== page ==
Primary elections bring attention to voter suppression



Alexandra Puga, Executive Editor

In the upcoming Presidential Election, voter suppression has become a main concern for eligible voters. Voter suppression is achieved in numerous ways: voter restrictions, ID laws, purges, felony disenfranchisement and gerrymandering. Communities that are at the highest risk are BIPOC individuals, students, the elderly and people with disabilities.  

New York’s primary elections will be held on June 23 but due to COVID-19, certain guidelines have been implemented. All eligible voters in the state are able to request an absentee ballot on the terms of “temporary illness.” 

In Kentucky, fewer than 200 polling places will be open for voters on June 23, down from 3,700 in a typical election year, according to The Washington Post. “Amid a huge influx in requests for mail-in ballots, some voters still had not received theirs days before they must be turned in. And turnout is expected to be higher than in past primaries because of a suddenly competitive fight for the Democratic Senate nomination.”

Voter ID laws

Thirty-six states have identification requirements at polls and seven of those have strict photo ID laws. However, 21 million Americans struggle to obtain government-issued photo identification which often affects lower-income communities. University senior Emily Reyes said “I feel as though it’s nothing new based on how low-income neighborhoods with minorities as the majority [are] always being systematically set up to make voting much harder. The election this year is very important for those who are failed systematically because of Trump’s continuous push of propaganda and manipulated rhetorics to his followers.” 

University junior Olivia Winter said “Voter suppression has dulled the voices of so many minorities as well as those that live in poverty. It is sad and demeaning, as those are the communities most in need of change. These groups are underrepresented and unsupported. I do not believe there is as big of a threat to mail-in ballots as the GOP is making it out to be.”

Winter is referring to the Republican Party’s distrust in the accuracy of mail-in ballots despite the fact that the current pandemic poses risks for in-person voting. Reyes said, “I’m hoping those who may have a hard time registering or receiving mail-in ballots will find other mediums to get in their vote during this time.”

While voters in some states received mail-in ballots for primaries, others waited in line for hours. The Department of Health Services claimed 71 people got COVID-19 after voting in person or working at the polls during Wisconsin’s primary election in April. It is not clear how many infections were directly caused by the election, as many individuals had other exposures.

“I believe mail-in ballots could be implemented better and easily monitored as long as there [is] a system in place that flags abnormalities in certain communities (such as a lack of ballots from that area). It’s definitely not a difficult thing to do, and gives the much-needed voices to minority and lower-income communities,” said Winter.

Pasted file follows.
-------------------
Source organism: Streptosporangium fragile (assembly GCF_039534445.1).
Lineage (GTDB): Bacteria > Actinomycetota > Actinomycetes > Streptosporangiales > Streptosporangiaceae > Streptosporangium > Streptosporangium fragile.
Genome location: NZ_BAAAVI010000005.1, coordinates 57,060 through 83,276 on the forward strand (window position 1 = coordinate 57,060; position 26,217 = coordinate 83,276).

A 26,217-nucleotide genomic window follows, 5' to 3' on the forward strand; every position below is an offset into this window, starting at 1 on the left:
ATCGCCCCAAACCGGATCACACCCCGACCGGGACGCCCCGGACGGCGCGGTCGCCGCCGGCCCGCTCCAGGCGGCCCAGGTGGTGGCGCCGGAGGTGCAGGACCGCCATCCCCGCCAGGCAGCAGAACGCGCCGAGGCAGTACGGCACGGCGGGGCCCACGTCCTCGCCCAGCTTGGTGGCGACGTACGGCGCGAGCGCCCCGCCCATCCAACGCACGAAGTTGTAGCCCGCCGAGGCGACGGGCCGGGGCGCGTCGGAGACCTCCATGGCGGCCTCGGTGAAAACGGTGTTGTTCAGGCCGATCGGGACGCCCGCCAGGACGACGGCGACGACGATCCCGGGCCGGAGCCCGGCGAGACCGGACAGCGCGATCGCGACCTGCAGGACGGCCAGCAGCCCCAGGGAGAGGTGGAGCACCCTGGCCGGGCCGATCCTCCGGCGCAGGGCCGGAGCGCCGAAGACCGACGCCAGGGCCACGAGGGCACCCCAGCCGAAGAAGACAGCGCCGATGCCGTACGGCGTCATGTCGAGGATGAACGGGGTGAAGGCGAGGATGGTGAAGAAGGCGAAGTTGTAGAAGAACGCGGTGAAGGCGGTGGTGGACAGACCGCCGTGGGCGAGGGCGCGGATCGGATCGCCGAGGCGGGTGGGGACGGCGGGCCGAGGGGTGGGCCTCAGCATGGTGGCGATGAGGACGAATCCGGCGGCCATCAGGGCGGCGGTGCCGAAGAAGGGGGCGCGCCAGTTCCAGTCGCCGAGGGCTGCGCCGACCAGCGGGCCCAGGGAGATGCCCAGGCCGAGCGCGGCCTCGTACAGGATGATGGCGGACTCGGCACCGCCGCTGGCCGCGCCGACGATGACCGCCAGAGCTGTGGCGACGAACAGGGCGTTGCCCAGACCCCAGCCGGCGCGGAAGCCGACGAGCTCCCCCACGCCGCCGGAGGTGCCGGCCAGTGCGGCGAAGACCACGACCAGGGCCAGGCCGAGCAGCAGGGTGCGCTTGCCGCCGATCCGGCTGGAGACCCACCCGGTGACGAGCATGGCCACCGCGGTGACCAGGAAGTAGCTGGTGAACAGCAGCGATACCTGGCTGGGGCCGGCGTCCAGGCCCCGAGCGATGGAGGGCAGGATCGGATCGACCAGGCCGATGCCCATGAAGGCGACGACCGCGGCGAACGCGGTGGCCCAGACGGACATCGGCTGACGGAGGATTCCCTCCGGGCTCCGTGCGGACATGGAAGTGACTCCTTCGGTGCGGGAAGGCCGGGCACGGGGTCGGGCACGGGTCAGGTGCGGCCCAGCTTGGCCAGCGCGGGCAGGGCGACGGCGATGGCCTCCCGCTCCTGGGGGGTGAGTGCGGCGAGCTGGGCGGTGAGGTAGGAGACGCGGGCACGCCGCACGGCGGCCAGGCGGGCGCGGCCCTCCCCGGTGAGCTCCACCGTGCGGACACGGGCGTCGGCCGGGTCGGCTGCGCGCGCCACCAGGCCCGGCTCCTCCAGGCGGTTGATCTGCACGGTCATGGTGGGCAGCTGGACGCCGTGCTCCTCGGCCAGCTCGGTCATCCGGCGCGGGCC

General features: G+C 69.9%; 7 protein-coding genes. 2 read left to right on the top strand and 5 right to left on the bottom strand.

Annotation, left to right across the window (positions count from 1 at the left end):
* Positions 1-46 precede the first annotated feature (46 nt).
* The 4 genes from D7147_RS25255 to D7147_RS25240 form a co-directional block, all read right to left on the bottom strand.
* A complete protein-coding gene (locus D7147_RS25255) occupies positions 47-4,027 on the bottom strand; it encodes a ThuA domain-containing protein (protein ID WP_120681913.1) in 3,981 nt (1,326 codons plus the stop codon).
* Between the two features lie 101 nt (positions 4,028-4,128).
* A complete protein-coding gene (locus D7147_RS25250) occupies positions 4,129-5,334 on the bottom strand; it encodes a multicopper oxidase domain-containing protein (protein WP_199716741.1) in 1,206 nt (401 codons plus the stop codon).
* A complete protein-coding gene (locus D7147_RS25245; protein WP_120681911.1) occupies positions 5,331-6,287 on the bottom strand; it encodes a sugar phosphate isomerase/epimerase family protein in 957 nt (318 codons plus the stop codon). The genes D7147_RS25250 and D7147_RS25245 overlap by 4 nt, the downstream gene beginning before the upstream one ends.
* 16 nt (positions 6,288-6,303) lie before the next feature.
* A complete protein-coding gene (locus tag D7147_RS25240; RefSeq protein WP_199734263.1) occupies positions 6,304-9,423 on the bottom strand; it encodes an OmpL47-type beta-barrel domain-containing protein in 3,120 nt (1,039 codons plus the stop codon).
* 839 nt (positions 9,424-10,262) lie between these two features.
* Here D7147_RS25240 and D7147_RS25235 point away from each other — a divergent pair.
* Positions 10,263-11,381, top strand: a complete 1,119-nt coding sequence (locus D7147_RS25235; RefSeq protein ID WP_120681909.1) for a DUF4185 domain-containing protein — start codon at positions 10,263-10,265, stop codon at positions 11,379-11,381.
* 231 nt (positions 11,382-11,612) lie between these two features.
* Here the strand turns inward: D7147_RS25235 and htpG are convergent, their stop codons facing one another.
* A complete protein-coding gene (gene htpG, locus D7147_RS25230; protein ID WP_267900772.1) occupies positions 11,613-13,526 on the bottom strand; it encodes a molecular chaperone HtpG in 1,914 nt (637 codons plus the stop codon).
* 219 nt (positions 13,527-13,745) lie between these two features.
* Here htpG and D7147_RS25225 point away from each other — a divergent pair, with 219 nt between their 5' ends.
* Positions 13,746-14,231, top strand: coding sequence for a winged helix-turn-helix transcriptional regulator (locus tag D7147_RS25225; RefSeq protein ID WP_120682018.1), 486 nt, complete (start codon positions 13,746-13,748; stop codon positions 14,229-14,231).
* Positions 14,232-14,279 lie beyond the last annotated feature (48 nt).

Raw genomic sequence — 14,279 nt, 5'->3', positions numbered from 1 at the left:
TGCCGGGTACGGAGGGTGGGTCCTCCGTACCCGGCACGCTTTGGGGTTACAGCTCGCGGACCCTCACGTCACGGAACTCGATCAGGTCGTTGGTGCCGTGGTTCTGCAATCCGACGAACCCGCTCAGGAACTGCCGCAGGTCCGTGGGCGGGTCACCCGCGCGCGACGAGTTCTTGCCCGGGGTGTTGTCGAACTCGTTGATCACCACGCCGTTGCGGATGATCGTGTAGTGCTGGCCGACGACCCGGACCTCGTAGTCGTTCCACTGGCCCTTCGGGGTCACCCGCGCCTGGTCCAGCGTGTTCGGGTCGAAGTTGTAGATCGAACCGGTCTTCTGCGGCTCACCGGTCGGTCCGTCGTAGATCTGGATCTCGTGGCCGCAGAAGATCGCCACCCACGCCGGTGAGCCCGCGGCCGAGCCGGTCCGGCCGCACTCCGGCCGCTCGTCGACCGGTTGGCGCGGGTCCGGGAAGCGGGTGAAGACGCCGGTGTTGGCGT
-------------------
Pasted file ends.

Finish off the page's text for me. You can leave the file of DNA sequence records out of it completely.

She continued, “Everyone that lives in this country deserves the right to vote.” 


According to Fair Fight, an organization created by Stacey Abrams to combat voter suppression in Georgia and across the country, “1.6 million voters were purged from the voter rolls from 2010-2018, leaving them ineligible to vote.” Purgers “clean up voter rolls” as citizens move, die or become ineligible to vote. The problem with purges comes with inaccurate data and with no notices to voters.  According to the ACLU, “A single purge can stop up to hundreds of thousands of people from voting. Often, voters only learn they’ve been purged when they show up at the polls on Election Day.” 

Felony Disenfranchisement

In some states, having a felony conviction can prevent an individual from voting. While some states are trying to undo these laws, it is still a major factor in voter outcomes in each state. 

The criminal justice system and felony disenfranchisement are heavily rooted in the Jim Crow era were white legislators blocked Black Americans’ right to vote by implementing poll taxes, literacy tests and voting barriers.

In New York, the right to vote is immediately restored following release for individuals who are on parole after incarceration for a felony.


Every ten years, the administration redistricts, also known as gerrymandering. The 2020 census will help redraw district lines and determine how districts will be represented, which is why it is crucial to participate. 

During the 2016 Presidential Election, an estimated 90,000 New Yorkers were unable to vote due to voter restrictions. Those applicants did not meet the 25-day cut-off and resulted in New York having the eighth-worst turnout rate in the country. 

Things to know, according to the ACLU

  • Seventy percent of Georgia voters purged in 2018 were Black
  • Across the country, one in 13 Black Americans cannot vote due to disenfranchisement laws
  • One-third of voters who have a disability report difficulty voting
  • Only 40 percent of polling places fully accommodate people with disabilities 
  • Across the country, counties with larger minority populations have fewer polling sites and poll workers per voter
  • Six in ten college students come from out of state in New Hampshire—the state trying to block residents with out of state drivers’ licenses

How to protect your vote according to the ACLU 

1.“Tell your senators to pass the VRAA”

The Voting Rights Advancement Act will provide modern, flexible protection to combat voter suppression across the country.

2. “Know your rights”

To check your registration status, register to vote, pledge to vote, get election reminders and find your polling location head to